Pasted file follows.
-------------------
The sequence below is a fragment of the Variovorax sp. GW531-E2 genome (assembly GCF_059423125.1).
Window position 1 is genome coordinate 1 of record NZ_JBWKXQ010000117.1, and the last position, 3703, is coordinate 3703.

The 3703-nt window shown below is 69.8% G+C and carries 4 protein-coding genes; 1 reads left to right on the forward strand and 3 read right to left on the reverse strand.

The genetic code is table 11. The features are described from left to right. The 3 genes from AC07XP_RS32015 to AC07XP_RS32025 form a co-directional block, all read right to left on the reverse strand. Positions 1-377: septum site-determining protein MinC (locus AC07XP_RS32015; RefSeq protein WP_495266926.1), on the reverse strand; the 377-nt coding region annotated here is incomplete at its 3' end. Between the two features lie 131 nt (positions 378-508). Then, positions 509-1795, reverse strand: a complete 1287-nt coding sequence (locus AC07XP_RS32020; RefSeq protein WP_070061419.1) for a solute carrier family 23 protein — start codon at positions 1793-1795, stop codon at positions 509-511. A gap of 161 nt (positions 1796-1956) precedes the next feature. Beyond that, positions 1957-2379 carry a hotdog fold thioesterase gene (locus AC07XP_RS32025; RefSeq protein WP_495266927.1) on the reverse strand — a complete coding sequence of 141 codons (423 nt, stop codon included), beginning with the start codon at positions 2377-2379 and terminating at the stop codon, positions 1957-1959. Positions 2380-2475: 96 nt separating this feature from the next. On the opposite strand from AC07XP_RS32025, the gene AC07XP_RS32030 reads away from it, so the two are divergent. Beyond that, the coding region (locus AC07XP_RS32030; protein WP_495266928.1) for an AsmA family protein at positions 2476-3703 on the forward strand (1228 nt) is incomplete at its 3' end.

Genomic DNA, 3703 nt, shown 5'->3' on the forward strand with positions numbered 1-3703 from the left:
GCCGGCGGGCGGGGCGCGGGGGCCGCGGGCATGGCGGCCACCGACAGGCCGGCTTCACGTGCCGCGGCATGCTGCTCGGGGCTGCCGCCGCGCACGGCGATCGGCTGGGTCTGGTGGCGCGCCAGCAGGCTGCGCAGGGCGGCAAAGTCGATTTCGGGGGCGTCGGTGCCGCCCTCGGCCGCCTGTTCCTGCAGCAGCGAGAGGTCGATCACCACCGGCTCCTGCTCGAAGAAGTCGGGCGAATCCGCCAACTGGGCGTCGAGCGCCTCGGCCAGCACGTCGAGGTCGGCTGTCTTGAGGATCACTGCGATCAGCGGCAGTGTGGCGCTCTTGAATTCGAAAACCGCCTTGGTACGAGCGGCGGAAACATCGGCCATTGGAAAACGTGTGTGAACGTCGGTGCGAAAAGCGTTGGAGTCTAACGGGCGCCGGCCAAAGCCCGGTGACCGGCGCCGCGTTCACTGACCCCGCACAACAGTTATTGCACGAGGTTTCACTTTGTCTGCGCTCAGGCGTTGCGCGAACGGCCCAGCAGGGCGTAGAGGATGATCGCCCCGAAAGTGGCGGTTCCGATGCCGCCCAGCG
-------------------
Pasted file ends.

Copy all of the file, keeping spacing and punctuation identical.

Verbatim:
The sequence below is a fragment of the Variovorax sp. GW531-E2 genome (assembly GCF_059423125.1).
Window position 1 is genome coordinate 1 of record NZ_JBWKXQ010000117.1, and the last position, 3703, is coordinate 3703.

The 3703-nt window shown below is 69.8% G+C and carries 4 protein-coding genes; 1 reads left to right on the forward strand and 3 read right to left on the reverse strand.

The genetic code is table 11. The features are described from left to right. The 3 genes from AC07XP_RS32015 to AC07XP_RS32025 form a co-directional block, all read right to left on the reverse strand. Positions 1-377: septum site-determining protein MinC (locus AC07XP_RS32015; RefSeq protein WP_495266926.1), on the reverse strand; the 377-nt coding region annotated here is incomplete at its 3' end. Between the two features lie 131 nt (positions 378-508). Then, positions 509-1795, reverse strand: a complete 1287-nt coding sequence (locus AC07XP_RS32020; RefSeq protein WP_070061419.1) for a solute carrier family 23 protein — start codon at positions 1793-1795, stop codon at positions 509-511. A gap of 161 nt (positions 1796-1956) precedes the next feature. Beyond that, positions 1957-2379 carry a hotdog fold thioesterase gene (locus AC07XP_RS32025; RefSeq protein WP_495266927.1) on the reverse strand — a complete coding sequence of 141 codons (423 nt, stop codon included), beginning with the start codon at positions 2377-2379 and terminating at the stop codon, positions 1957-1959. Positions 2380-2475: 96 nt separating this feature from the next. On the opposite strand from AC07XP_RS32025, the gene AC07XP_RS32030 reads away from it, so the two are divergent. Beyond that, the coding region (locus AC07XP_RS32030; protein WP_495266928.1) for an AsmA family protein at positions 2476-3703 on the forward strand (1228 nt) is incomplete at its 3' end.

Genomic DNA, 3703 nt, shown 5'->3' on the forward strand with positions numbered 1-3703 from the left:
GCCGGCGGGCGGGGCGCGGGGGCCGCGGGCATGGCGGCCACCGACAGGCCGGCTTCACGTGCCGCGGCATGCTGCTCGGGGCTGCCGCCGCGCACGGCGATCGGCTGGGTCTGGTGGCGCGCCAGCAGGCTGCGCAGGGCGGCAAAGTCGATTTCGGGGGCGTCGGTGCCGCCCTCGGCCGCCTGTTCCTGCAGCAGCGAGAGGTCGATCACCACCGGCTCCTGCTCGAAGAAGTCGGGCGAATCCGCCAACTGGGCGTCGAGCGCCTCGGCCAGCACGTCGAGGTCGGCTGTCTTGAGGATCACTGCGATCAGCGGCAGTGTGGCGCTCTTGAATTCGAAAACCGCCTTGGTACGAGCGGCGGAAACATCGGCCATTGGAAAACGTGTGTGAACGTCGGTGCGAAAAGCGTTGGAGTCTAACGGGCGCCGGCCAAAGCCCGGTGACCGGCGCCGCGTTCACTGACCCCGCACAACAGTTATTGCACGAGGTTTCACTTTGTCTGCGCTCAGGCGTTGCGCGAACGGCCCAGCAGGGCGTAGAGGATGATCGCCCCGAAAGTGGCGGTTCCGATGCCGCCCAGCG